Schizandrin A induces the apoptosis and suppresses the proliferation, invasion and migration of gastric cancer cells by activating endoplasmic reticulum stress
- Huachao Pu
- Qian Qian
- Fuli Wang
- Minjie Gong
- Xinguo Ge
Affiliations: Department of Oncology, Changzhou Hospital of Traditional Chinese Medicine, Changzhou, Jiangsu 213000, P.R. China, Department of Gastroenterology, The First People's Hospital of Changzhou (The Third Affiliated Hospital of Soochow University), Changzhou, Jiangsu 213000, P.R. China, Department of Oncology, Changzhou Jin Dongfang Hospital, Changzhou, Jiangsu 213000, P.R. China
- Published online on: September 9, 2021 https://doi.org/10.3892/mmr.2021.12427
Copyright: © Pu
et al. This is an open access article distributed under the
terms of Creative
Commons Attribution License.
Views: 0 (Spandidos Publications: | PMC Statistics: )
Total PDF Downloads: 0 (Spandidos Publications: | PMC Statistics: )
This article is mentioned in:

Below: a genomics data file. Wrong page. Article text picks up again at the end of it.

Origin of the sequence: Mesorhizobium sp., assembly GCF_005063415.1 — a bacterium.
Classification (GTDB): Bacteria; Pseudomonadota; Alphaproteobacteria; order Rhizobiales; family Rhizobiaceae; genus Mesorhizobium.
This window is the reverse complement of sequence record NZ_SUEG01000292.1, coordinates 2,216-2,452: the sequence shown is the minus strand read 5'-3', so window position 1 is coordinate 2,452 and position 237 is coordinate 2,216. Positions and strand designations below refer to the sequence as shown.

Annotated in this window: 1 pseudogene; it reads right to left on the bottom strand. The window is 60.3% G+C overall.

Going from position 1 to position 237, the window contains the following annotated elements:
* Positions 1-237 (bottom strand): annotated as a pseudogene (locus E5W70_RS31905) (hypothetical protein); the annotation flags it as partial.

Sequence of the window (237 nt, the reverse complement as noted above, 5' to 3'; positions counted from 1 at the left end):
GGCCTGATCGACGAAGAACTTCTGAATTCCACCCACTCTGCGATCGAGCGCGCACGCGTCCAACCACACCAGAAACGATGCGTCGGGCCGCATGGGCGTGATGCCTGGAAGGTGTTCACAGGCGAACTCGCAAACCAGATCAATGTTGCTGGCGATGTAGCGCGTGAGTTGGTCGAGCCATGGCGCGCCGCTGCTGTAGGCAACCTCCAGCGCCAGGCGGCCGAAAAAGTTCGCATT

Apart from its basic antioxidant and anti‑inflammatory properties, schizandrin A (SchA), which is isolated from Fructus schisandra, can exert anticancer effects on multiple cancer types. However, to the best of our knowledge, there has been no study identifying the impacts of SchA on gastric cancer (GC). Therefore, the aim of the present study was to identify how SchA functioned to affect the progression of GC. To investigate the role of SchA in GC development, Cell Counting Kit‑8, colony formation, wound healing and Transwell assays were conducted to assess the viability, proliferation, migration and invasion of AGS cells, respectively. Then, the apoptosis rate and apoptosis‑ and endoplasmic reticulum (ER) stress‑related protein expression levels in AGS cells exposed to SchA were detected via TUNEL assays and western blotting, respectively. Subsequently, the aforementioned functional assays were performed again in AGS cells exposed to both SchA and the ER stress inhibitor 4‑phenylbutyric acid (4‑PBA) for the confirmation of the effect of SchA on ER stress in GC. It was found that SchA markedly decreased the viability, proliferation, migration and invasion, while it induced the apoptosis of AGS cells. Moreover, the markers of ER stress were elevated by SchA treatment in AGS cells. Nevertheless, 4‑PBA reversed the effects of SchA on the viability, proliferation, migration, invasion and apoptosis of AGS cells, accompanied by decreased expression of ER stress markers. In conclusion, the present study demonstrated that SchA induced the apoptosis and suppressed the proliferation, invasion and migration of GC cells by activating ER stress, which provides a theoretical basis for the use of SchA in the treatment of GC.